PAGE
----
Increased Tax Inequity. One advantage of buying insurance through the workplace is that employees do not pay taxes on health insurance premiums paid by their employers as compensation. Individuals who do not buy insurance through work lack this tax advantage. Instead of remedying this inequity, PPACA creates new ones. Lower-income individuals with ESI receive less favorable tax treatment than wealthier individuals without ESI. For example, a family of four with ESI headed by a 50-year-old at 150 percent of the FPL stands to benefit by about $3,600 because of the tax exclusion. However, a family of four at 300 percent of the FPL would receive a tax credit worth roughly $10,200 if it did not have access to ESI, treatment nearly three times as generous as that received by the poorer family.
A Disincentive to Work. The subsidies will discourage work by individuals eligible for the subsidy and for other taxpayers who will likely be forced to pay higher taxes in order to finance the subsidies. There is an enormous “cliff effect” at 400 percent of the FPL, where earning additional income results in a total loss of the subsidy. A family of four headed by a 60-year-old would lose more than $15,000 worth of tax credits as household income passes 400 percent of the FPL. The subsidy will also encourage individuals to retire early and to change the way they report income. This subsidy structure also penalizes upward income mobility and marriage.
A New Direction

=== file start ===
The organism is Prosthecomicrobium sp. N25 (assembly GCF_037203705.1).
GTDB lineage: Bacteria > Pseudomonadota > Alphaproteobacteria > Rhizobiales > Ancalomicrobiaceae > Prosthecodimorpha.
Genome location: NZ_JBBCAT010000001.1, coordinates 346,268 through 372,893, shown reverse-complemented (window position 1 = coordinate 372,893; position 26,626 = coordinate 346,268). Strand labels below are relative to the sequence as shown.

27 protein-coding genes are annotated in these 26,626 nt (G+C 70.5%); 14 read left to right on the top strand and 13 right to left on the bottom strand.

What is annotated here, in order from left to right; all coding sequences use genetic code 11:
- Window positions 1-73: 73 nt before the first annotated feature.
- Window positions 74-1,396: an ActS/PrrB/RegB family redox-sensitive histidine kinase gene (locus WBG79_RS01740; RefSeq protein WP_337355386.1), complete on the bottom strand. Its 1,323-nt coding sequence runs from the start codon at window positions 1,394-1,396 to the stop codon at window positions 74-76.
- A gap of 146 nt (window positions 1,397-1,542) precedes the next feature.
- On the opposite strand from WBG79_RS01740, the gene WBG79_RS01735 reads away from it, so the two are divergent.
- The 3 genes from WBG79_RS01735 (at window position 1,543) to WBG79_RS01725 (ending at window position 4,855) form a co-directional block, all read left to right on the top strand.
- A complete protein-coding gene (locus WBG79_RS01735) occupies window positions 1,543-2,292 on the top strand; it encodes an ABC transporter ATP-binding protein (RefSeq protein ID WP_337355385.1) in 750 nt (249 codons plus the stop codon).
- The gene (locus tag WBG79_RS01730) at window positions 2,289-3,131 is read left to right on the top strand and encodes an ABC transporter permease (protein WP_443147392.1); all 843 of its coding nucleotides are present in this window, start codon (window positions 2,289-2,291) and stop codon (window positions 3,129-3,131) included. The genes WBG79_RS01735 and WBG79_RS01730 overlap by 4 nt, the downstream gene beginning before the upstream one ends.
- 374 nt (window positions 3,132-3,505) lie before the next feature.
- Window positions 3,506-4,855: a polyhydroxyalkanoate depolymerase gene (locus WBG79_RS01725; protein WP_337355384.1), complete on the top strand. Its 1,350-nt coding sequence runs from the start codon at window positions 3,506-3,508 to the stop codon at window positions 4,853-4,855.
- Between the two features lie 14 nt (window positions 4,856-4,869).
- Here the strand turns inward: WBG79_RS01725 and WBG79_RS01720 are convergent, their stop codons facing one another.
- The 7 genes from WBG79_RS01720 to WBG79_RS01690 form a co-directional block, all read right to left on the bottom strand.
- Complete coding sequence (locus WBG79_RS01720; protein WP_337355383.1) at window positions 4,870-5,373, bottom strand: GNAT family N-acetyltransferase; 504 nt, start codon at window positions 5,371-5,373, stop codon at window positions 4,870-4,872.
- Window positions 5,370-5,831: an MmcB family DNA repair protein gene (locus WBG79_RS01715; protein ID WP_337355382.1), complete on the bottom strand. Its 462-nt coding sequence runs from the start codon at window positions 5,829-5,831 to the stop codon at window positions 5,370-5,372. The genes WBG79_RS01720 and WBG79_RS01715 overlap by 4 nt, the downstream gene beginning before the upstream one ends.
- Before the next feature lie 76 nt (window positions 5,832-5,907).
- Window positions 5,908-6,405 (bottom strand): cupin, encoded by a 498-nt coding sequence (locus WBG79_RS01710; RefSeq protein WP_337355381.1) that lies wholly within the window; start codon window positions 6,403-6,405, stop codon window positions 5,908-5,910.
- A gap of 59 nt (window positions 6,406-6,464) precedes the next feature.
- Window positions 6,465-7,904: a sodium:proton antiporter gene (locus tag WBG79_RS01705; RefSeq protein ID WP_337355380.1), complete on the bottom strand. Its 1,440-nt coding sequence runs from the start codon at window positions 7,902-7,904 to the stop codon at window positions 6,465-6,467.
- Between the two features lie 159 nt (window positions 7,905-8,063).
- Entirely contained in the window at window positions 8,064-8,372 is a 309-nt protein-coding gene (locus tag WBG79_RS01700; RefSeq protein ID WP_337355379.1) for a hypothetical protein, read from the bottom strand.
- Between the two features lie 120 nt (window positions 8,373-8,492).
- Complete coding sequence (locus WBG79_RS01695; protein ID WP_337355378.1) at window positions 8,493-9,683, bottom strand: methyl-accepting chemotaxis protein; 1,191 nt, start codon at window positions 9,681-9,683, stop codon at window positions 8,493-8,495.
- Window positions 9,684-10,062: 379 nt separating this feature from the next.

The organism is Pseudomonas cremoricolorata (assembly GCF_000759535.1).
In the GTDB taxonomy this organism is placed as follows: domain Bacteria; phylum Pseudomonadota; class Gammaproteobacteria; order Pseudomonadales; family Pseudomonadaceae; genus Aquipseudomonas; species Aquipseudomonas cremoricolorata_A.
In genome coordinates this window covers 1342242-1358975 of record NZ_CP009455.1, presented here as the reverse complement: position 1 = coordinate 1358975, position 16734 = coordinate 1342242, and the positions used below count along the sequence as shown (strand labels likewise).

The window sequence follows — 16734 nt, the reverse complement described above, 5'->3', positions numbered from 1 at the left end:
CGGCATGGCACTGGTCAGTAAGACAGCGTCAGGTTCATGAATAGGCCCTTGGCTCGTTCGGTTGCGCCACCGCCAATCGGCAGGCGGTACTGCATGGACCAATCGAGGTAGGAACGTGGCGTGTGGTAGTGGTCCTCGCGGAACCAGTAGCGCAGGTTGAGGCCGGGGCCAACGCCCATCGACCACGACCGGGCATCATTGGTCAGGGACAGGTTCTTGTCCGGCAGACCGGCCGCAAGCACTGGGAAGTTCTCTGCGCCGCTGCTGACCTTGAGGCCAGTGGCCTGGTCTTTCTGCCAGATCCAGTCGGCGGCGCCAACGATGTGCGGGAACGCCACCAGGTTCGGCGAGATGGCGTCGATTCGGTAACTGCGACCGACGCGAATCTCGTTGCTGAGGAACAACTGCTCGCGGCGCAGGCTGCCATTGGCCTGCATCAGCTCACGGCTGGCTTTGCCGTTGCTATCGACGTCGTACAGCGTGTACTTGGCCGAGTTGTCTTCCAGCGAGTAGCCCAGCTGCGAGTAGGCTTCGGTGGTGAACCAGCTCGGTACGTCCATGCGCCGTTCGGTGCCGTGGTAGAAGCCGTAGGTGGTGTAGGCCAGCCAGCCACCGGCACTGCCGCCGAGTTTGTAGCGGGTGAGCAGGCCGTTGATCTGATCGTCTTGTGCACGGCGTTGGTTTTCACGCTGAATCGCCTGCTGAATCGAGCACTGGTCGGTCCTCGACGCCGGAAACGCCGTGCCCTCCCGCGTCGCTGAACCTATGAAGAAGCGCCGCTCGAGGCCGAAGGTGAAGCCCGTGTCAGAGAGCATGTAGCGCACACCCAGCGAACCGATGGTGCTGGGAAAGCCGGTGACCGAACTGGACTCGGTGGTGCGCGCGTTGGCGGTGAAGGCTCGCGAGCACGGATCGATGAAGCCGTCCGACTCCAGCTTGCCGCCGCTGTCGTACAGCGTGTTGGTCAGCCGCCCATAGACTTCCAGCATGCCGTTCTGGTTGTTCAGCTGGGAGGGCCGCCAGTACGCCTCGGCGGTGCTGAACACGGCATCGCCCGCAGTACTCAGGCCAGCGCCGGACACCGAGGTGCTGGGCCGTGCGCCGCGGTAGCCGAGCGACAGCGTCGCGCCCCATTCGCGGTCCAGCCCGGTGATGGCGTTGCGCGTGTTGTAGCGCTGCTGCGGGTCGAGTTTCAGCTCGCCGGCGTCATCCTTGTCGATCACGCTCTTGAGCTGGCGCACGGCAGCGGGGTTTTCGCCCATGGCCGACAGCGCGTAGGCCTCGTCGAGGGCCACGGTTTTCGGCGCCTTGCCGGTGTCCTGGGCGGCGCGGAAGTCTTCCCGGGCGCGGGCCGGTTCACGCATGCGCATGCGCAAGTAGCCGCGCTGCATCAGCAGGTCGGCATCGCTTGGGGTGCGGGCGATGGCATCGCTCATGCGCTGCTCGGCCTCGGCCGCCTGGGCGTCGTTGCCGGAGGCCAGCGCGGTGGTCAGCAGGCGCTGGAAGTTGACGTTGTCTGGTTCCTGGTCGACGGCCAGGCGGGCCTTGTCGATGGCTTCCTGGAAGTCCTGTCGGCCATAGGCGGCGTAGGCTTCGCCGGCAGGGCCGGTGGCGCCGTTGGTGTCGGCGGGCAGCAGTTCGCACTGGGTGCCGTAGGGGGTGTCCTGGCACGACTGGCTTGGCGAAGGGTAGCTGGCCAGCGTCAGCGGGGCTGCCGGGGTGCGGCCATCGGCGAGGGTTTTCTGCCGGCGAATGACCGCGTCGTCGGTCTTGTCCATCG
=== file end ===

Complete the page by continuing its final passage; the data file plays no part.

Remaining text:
The subsidies in the health care law have a large price tag. They will disrupt existing employer-based coverage and create new distortions in the health insurance market. The subsidies further complicate an already complex tax code while establishing new inequities. Moreover, the subsidy structure creates incentives for individuals to engage in unproductive activities, such as working less and retiring early.
Positive health policy reform should level the playing field between those who get their coverage at work and those who do not. In particular, a fairer and more equitable tax structure should replace the current tax treatment of health insurance and redirect existing health care spending to help families and individuals purchase private health insurance. This structure would promote personal ownership, portability of insurance, and cost transparency.
Brian Blase is a Policy Analyst in the Center for Health Policy Studies and a Doctoral Candidate in Economics at George Mason University and Paul L. Winfree is a Senior Policy Analyst in the Center for Data Analysis at The Heritage Foundation.